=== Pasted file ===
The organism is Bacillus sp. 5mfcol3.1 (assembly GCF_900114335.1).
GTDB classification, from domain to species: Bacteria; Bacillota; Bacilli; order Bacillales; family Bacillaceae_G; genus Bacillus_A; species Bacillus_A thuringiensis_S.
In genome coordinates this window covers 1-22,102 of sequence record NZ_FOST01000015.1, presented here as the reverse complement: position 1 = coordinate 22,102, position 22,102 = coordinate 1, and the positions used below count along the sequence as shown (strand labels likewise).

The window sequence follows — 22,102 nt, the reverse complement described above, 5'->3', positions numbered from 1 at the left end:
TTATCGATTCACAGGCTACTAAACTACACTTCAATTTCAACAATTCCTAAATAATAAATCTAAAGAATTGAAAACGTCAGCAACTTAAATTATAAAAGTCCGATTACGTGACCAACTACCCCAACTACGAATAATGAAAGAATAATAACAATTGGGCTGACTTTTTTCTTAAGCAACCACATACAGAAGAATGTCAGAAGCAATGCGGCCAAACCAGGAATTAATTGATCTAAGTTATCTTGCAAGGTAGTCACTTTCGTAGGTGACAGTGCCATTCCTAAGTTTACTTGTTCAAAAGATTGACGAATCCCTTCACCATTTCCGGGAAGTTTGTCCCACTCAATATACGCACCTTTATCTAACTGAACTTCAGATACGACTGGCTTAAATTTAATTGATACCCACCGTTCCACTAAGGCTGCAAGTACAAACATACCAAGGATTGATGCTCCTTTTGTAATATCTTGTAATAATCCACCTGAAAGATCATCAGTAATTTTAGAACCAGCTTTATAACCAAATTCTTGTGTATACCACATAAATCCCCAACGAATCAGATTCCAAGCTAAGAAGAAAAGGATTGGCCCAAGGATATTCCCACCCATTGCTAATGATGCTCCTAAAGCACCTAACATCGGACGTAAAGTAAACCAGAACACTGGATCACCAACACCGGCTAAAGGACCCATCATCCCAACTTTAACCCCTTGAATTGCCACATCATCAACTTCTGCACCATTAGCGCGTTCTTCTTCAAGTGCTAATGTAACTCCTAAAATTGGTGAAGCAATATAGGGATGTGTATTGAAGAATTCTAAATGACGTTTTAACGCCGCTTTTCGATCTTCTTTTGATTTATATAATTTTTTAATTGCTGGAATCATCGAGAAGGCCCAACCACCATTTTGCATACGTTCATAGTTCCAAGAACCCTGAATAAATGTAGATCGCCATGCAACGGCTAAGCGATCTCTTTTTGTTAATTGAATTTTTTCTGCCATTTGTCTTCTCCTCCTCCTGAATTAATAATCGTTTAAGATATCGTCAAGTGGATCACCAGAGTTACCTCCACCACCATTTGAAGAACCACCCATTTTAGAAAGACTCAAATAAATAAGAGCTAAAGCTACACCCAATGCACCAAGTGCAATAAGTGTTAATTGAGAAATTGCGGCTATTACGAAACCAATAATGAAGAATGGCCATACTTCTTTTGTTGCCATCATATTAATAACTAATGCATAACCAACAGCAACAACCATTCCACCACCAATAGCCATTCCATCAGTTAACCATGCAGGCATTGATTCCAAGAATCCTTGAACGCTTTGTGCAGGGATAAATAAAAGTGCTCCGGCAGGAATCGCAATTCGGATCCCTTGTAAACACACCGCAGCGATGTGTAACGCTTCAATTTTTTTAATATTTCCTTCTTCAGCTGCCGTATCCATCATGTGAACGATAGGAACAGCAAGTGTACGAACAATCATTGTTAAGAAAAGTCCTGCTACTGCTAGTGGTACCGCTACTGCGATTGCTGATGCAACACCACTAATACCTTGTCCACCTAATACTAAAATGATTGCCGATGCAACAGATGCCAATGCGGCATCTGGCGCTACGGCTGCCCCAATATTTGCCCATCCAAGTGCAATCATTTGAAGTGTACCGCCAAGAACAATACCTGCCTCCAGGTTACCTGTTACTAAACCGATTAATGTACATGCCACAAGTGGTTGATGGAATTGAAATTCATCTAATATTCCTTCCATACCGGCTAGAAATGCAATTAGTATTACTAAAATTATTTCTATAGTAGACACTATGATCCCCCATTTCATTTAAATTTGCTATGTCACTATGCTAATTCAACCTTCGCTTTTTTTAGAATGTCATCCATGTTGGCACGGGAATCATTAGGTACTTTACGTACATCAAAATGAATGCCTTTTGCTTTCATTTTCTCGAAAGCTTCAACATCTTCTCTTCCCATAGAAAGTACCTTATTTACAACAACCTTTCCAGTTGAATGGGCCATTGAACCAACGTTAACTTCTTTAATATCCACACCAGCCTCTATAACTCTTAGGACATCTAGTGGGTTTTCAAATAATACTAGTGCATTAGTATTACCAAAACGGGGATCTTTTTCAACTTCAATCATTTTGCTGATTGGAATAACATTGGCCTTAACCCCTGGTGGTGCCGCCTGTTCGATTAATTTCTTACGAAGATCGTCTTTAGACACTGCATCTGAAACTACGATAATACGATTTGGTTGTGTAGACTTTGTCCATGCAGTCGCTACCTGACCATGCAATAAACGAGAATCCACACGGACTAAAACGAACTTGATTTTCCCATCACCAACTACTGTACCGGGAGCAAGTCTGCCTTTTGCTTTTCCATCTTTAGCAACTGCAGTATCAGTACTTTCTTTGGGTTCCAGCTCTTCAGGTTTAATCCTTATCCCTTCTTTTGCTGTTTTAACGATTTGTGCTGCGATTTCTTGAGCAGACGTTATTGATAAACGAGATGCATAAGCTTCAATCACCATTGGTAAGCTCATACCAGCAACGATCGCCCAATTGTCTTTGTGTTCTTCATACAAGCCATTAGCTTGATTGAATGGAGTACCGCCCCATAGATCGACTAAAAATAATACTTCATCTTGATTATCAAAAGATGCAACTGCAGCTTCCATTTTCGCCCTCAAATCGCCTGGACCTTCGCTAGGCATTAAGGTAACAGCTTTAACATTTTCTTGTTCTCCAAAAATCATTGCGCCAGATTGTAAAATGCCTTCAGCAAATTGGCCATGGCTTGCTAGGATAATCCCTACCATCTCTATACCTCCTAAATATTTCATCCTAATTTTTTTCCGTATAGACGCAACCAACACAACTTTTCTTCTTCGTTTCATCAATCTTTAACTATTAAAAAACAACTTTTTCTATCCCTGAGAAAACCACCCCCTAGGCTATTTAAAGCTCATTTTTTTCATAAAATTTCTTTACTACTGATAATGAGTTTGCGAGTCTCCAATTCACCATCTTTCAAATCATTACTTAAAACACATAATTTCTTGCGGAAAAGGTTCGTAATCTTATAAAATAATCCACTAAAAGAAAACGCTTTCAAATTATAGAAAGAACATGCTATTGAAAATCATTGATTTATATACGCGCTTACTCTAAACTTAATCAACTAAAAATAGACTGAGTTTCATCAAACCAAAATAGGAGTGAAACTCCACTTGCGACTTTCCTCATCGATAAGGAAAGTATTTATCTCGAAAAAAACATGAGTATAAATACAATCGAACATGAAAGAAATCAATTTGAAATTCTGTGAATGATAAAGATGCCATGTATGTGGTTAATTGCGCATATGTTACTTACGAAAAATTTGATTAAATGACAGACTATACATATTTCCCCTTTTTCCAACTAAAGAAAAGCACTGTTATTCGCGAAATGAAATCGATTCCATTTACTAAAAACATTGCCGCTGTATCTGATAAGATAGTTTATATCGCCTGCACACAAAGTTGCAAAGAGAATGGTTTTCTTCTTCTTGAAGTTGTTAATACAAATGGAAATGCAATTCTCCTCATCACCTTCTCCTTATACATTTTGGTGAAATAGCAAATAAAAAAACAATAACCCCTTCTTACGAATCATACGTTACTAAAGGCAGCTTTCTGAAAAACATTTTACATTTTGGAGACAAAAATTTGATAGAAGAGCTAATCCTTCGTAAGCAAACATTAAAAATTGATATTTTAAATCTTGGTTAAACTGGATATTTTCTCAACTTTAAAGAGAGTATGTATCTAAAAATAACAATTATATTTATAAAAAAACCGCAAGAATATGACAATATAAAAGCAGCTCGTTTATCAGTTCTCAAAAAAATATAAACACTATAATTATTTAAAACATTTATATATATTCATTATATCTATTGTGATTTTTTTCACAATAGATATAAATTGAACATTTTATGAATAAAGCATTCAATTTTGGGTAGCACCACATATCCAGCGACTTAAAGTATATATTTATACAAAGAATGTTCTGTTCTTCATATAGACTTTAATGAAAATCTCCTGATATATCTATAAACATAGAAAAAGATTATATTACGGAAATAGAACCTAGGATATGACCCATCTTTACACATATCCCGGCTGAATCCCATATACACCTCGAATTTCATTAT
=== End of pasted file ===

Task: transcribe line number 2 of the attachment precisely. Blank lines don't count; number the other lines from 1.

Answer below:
GTDB classification, from domain to species: Bacteria; Bacillota; Bacilli; order Bacillales; family Bacillaceae_G; genus Bacillus_A; species Bacillus_A thuringiensis_S.